Obama’s speech not a game changer: US experts

June 5th, 2009 - 10:50 am ICT by IANS  

Barack Obama Washington, June 5 (IANS) The feel-good impact of President Barack Obama’s Cairo speech “is unlikely to last long or change opinions about America among those who object to US policies in the Middle East and South Asia”, according to two US experts.
“His pledge to fight against negative stereotypes of Islam was welcomed by Muslim observers,” noted Lisa Curtis, Senior Research Fellow for South Asia and James Phillips, Senior Research Fellow for Middle Eastern Affairs at The Heritage Foundation, a conservative Washington think tank.

But “by avoiding using the word “Islamist,” he is downplaying the ideological underpinnings for terrorism.”

“Obama is right that we should not equate terrorism with the religion of Islam, but we also need to be ready to engage in the battle of ideas and be clear when political Islam contradicts the ideals of individual freedom and religious liberty,” they said.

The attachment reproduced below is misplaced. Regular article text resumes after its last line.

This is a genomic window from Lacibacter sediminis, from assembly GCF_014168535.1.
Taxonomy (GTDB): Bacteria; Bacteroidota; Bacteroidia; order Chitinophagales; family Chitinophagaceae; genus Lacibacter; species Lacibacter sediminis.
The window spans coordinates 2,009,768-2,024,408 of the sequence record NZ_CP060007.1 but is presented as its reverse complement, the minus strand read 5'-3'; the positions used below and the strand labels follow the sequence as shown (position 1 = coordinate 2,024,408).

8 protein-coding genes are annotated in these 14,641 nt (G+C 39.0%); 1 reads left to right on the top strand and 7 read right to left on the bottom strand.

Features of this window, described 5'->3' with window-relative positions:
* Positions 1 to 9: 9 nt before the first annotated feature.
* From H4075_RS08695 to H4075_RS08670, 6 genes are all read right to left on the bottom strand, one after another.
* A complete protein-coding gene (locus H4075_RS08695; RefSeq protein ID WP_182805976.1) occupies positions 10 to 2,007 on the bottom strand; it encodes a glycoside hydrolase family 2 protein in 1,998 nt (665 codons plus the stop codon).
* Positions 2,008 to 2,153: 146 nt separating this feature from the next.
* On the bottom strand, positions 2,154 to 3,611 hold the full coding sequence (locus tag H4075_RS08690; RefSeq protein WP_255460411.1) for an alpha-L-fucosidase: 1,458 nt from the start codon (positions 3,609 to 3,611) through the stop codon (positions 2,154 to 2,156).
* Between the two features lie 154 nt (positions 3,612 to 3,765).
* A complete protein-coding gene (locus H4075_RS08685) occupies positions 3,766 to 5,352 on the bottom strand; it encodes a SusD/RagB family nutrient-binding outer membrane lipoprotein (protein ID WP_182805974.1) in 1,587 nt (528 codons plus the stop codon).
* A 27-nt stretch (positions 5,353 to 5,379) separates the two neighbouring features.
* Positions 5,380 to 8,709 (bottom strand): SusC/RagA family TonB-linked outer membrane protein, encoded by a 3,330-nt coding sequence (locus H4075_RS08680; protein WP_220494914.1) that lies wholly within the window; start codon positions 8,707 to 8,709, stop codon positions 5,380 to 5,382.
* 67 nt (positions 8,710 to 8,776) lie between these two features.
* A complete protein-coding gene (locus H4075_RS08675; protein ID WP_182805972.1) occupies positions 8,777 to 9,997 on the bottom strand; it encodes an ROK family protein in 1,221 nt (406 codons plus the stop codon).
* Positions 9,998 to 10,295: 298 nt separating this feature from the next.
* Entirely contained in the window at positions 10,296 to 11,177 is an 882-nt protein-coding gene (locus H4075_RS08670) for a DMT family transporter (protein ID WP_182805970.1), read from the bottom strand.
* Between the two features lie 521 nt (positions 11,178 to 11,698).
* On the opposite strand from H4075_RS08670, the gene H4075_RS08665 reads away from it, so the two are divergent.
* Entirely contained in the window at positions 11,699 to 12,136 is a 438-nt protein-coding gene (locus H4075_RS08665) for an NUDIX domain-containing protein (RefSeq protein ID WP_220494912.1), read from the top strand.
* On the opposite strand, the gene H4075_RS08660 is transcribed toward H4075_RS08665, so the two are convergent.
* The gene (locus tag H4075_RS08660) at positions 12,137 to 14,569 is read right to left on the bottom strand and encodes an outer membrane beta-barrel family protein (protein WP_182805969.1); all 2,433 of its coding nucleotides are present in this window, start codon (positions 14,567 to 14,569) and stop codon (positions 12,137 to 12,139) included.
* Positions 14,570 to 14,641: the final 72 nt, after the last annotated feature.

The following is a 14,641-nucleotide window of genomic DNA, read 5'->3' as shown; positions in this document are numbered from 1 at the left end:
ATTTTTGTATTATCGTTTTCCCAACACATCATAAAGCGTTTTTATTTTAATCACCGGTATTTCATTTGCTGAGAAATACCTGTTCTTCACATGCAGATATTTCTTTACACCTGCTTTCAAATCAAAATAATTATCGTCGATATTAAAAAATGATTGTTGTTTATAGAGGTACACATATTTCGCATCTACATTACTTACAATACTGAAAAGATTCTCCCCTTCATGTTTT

The two experts, however, agreed that Al Qaeda failed in its attempt to upstage the Obama speech.

Releasing two successive tapes this week, one on Tuesday by al-Zawahiri and one on Wednesday purportedly recorded by Osama bin Laden, Al Qaeda sought to portray Obama as an enemy of the Muslim world who was sowing hatred among the Muslim community, particularly with regard to US policies toward Pakistan, Curtis and Phillips said.

The videos demonstrate that Al Qaeda is worried about Obama’s ability to appeal to the Muslim community and is desperately searching for ways to blunt his ability to do so, they said.

In the two experts’ view, Al Qaeda is focusing its efforts on Pakistan, where US policies are often blamed for the rash of suicide bombings in the country over the last two years.

But “Al Qaeda may have erred by mentioning the situation in the Swat Valley, however, since the Pakistani public has recently galvanised behind the Pakistan military operations to oust the Taliban from the region,” they said.

“Pakistanis are increasingly viewing the Taliban as malevolent actors seeking to undermine the Pakistani state and its democratic institutions.”

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